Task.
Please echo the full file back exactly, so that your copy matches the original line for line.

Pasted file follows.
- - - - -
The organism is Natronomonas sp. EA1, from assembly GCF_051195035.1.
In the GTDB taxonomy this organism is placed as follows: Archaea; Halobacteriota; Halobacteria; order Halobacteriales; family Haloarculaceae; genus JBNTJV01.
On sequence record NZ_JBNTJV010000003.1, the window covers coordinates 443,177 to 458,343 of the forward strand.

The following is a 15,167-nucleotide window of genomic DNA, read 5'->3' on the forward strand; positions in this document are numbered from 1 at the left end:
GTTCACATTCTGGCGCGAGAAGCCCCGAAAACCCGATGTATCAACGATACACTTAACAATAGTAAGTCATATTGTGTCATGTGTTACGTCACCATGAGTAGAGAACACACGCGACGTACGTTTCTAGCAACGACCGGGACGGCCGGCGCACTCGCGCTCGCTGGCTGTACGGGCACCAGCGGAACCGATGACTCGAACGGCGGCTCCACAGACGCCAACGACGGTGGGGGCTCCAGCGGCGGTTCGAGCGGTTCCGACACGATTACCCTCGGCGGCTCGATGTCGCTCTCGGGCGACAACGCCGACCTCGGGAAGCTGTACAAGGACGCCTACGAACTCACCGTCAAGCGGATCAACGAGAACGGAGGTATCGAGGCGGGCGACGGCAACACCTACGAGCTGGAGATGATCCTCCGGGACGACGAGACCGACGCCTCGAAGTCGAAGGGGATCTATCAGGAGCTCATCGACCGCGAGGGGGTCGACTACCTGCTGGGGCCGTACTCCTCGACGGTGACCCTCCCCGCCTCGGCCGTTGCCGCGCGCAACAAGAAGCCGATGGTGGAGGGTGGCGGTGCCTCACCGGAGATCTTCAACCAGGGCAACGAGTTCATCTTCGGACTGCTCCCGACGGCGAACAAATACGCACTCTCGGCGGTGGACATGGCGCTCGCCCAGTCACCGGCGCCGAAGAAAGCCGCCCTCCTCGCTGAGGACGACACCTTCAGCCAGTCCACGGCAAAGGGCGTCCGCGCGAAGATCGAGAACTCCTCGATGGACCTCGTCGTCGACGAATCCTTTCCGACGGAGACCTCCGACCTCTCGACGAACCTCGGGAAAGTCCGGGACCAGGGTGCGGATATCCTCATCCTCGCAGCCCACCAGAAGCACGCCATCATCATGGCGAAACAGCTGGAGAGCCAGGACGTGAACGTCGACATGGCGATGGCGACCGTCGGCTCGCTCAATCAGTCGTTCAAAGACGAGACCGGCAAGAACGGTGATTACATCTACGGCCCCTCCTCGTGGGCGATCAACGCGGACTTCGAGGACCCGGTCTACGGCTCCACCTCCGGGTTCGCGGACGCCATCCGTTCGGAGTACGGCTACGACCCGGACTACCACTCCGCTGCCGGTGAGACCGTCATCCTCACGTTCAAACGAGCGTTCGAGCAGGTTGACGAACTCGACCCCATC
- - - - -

The organism is Natronomonas sp. EA1, from assembly GCF_051195035.1.
In the GTDB taxonomy this organism is placed as follows: Archaea; Halobacteriota; Halobacteria; order Halobacteriales; family Haloarculaceae; genus JBNTJV01.
On sequence record NZ_JBNTJV010000003.1, the window covers coordinates 443,177 to 458,343 of the forward strand.

The following is a 15,167-nucleotide window of genomic DNA, read 5'->3' on the forward strand; positions in this document are numbered from 1 at the left end:
GTTCACATTCTGGCGCGAGAAGCCCCGAAAACCCGATGTATCAACGATACACTTAACAATAGTAAGTCATATTGTGTCATGTGTTACGTCACCATGAGTAGAGAACACACGCGACGTACGTTTCTAGCAACGACCGGGACGGCCGGCGCACTCGCGCTCGCTGGCTGTACGGGCACCAGCGGAACCGATGACTCGAACGGCGGCTCCACAGACGCCAACGACGGTGGGGGCTCCAGCGGCGGTTCGAGCGGTTCCGACACGATTACCCTCGGCGGCTCGATGTCGCTCTCGGGCGACAACGCCGACCTCGGGAAGCTGTACAAGGACGCCTACGAACTCACCGTCAAGCGGATCAACGAGAACGGAGGTATCGAGGCGGGCGACGGCAACACCTACGAGCTGGAGATGATCCTCCGGGACGACGAGACCGACGCCTCGAAGTCGAAGGGGATCTATCAGGAGCTCATCGACCGCGAGGGGGTCGACTACCTGCTGGGGCCGTACTCCTCGACGGTGACCCTCCCCGCCTCGGCCGTTGCCGCGCGCAACAAGAAGCCGATGGTGGAGGGTGGCGGTGCCTCACCGGAGATCTTCAACCAGGGCAACGAGTTCATCTTCGGACTGCTCCCGACGGCGAACAAATACGCACTCTCGGCGGTGGACATGGCGCTCGCCCAGTCACCGGCGCCGAAGAAAGCCGCCCTCCTCGCTGAGGACGACACCTTCAGCCAGTCCACGGCAAAGGGCGTCCGCGCGAAGATCGAGAACTCCTCGATGGACCTCGTCGTCGACGAATCCTTTCCGACGGAGACCTCCGACCTCTCGACGAACCTCGGGAAAGTCCGGGACCAGGGTGCGGATATCCTCATCCTCGCAGCCCACCAGAAGCACGCCATCATCATGGCGAAACAGCTGGAGAGCCAGGACGTGAACGTCGACATGGCGATGGCGACCGTCGGCTCGCTCAATCAGTCGTTCAAAGACGAGACCGGCAAGAACGGTGATTACATCTACGGCCCCTCCTCGTGGGCGATCAACGCGGACTTCGAGGACCCGGTCTACGGCTCCACCTCCGGGTTCGCGGACGCCATCCGTTCGGAGTACGGCTACGACCCGGACTACCACTCCGCTGCCGGTGAGACCGTCATCCTCACGTTCAAACGAGCGTTCGAGCAGGTTGACGAACTCGACCCCATC